By drawing the attention of the masses not simply away from their suffering and strife, but towards a scapegoat, a perfect populous that serves as the sacrificial lamb at the hands of the overlords of capital, the bourgeoisie is then able to weaponize existing intolerance, mobilize it into action, into violence. It is essential that we acknowledge the pre-existence of such intolerances, as the capitalist mode of production cannot alone be credited with the materialization of racial, ethnic and religious intolerance. Rather, it acts as a source of amplification. Similarly, the bourgeoisie shall weaponize all other aspects of human suffering. And thus, we are left with an endless cycle of holocaust; one in which the ruling classes weaponize on past holocaust, subsequently bringing into creation a new holocaust, perpetuating the cycle of human suffering through the recreation of the conditions that brought it about in the first place.
While the working class suffers on what could be considered a daily scale, whether or not it may synthesize an understanding of it, it also suffers on the weekly, yearly, decadely scale. Taking the scale of time and expanding it then gives us the ability to understand human suffering not simply in the individual sense, but the collective one. What we are then exposed to is a broader view, one of endless suffering at the hand of tyrants, of bourgeois institutions weaponizing proletarian suffering when politically expedient, as a means to ignite a new era of human suffering. Why?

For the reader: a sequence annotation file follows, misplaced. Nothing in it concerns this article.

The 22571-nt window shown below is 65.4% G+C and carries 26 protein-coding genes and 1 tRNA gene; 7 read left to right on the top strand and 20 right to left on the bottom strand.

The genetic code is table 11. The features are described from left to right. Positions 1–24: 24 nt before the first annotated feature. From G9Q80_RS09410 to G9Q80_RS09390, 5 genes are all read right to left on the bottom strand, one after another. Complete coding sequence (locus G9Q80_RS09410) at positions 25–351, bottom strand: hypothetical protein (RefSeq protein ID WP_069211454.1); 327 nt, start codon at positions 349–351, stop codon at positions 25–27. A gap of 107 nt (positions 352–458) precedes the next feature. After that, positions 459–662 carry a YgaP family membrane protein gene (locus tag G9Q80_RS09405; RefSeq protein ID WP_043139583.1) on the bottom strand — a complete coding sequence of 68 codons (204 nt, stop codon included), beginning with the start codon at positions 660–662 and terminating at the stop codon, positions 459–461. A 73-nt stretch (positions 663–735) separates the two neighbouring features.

Perhaps, as I have mentioned earlier, it serves a purpose of revolutionary dispersal. In the pursuit of the removal of one tyrant, the proletariat becomes visibly distracted in its task, allowing yet another tyrant to enter the scene in the inevitable downfall of the former tyrant. It is therefore vital to also remind ourselves that the vicious individuality of capitalism extends to the bourgeoisie itself. The ruling class is unable to survive permanently, not only due to its vain creation of the conditions that shall destroy it, but that the possibility of class unity is never truly present. Once again, we take the scale of time and extend it.